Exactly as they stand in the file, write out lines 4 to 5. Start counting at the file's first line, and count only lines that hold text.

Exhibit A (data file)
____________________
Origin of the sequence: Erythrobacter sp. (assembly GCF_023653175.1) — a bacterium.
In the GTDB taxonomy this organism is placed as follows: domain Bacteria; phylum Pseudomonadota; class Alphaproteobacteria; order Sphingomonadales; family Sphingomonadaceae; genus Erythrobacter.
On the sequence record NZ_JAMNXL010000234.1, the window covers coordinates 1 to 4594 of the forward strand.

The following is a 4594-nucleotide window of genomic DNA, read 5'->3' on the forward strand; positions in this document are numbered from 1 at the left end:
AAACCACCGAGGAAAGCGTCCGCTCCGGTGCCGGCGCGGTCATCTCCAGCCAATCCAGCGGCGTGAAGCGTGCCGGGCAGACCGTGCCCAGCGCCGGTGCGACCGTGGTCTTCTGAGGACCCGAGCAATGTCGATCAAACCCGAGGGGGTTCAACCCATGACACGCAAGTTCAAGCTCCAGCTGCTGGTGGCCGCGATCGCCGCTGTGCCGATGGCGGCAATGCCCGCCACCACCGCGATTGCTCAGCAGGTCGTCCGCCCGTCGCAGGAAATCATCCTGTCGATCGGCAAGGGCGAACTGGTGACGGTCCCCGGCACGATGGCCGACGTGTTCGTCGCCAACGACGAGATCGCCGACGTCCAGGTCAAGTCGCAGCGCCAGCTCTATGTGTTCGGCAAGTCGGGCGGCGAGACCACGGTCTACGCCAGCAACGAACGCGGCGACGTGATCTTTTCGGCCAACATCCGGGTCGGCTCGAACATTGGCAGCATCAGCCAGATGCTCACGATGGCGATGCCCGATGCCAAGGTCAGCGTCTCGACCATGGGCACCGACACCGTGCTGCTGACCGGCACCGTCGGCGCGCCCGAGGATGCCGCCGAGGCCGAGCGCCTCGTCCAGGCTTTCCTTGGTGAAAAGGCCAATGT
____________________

The following is a 4594-nucleotide window of genomic DNA, read 5'->3' on the forward strand; positions in this document are numbered from 1 at the left end:
AAACCACCGAGGAAAGCGTCCGCTCCGGTGCCGGCGCGGTCATCTCCAGCCAATCCAGCGGCGTGAAGCGTGCCGGGCAGACCGTGCCCAGCGCCGGTGCGACCGTGGTCTTCTGAGGACCCGAGCAATGTCGATCAAACCCGAGGGGGTTCAACCCATGACACGCAAGTTCAAGCTCCAGCTGCTGGTGGCCGCGATCGCCGCTGTGCCGATGGCGGCAATGCCCGCCACCACCGCGATTGCTCAGCAGGTCGTCCGCCCGTCGCAGGAAATCATCCTGTCGATCGGCAAGGGCGAACTGGTGACGGTCCCCGGCACGATGGCCGACGTGTTCGTCGCCAACGACGAGATCGCCGACGTCCAGGTCAAGTCGCAGCGCCAGCTCTATGTGTTCGGCAAGTCGGGCGGCGAGACCACGGTCTACGCCAGCAACGAACGCGGCGACGTGATCTTTTCGGCCAACATCCGGGTCGGCTCGAACATTGGCAGCATCAGCCAGATGCTCACGATGGCGATGCCCGATGCCAAGGTCAGCGTCTCGACCATGGGCACCGACACCGTGCTGCTGACCGGCACCGTCGGCGCGCCCGAGGATGCCGCCGAGGCCGAGCGCCTCGTCCAGGCTTTCCTTGGTGAAAAGGCCAATGT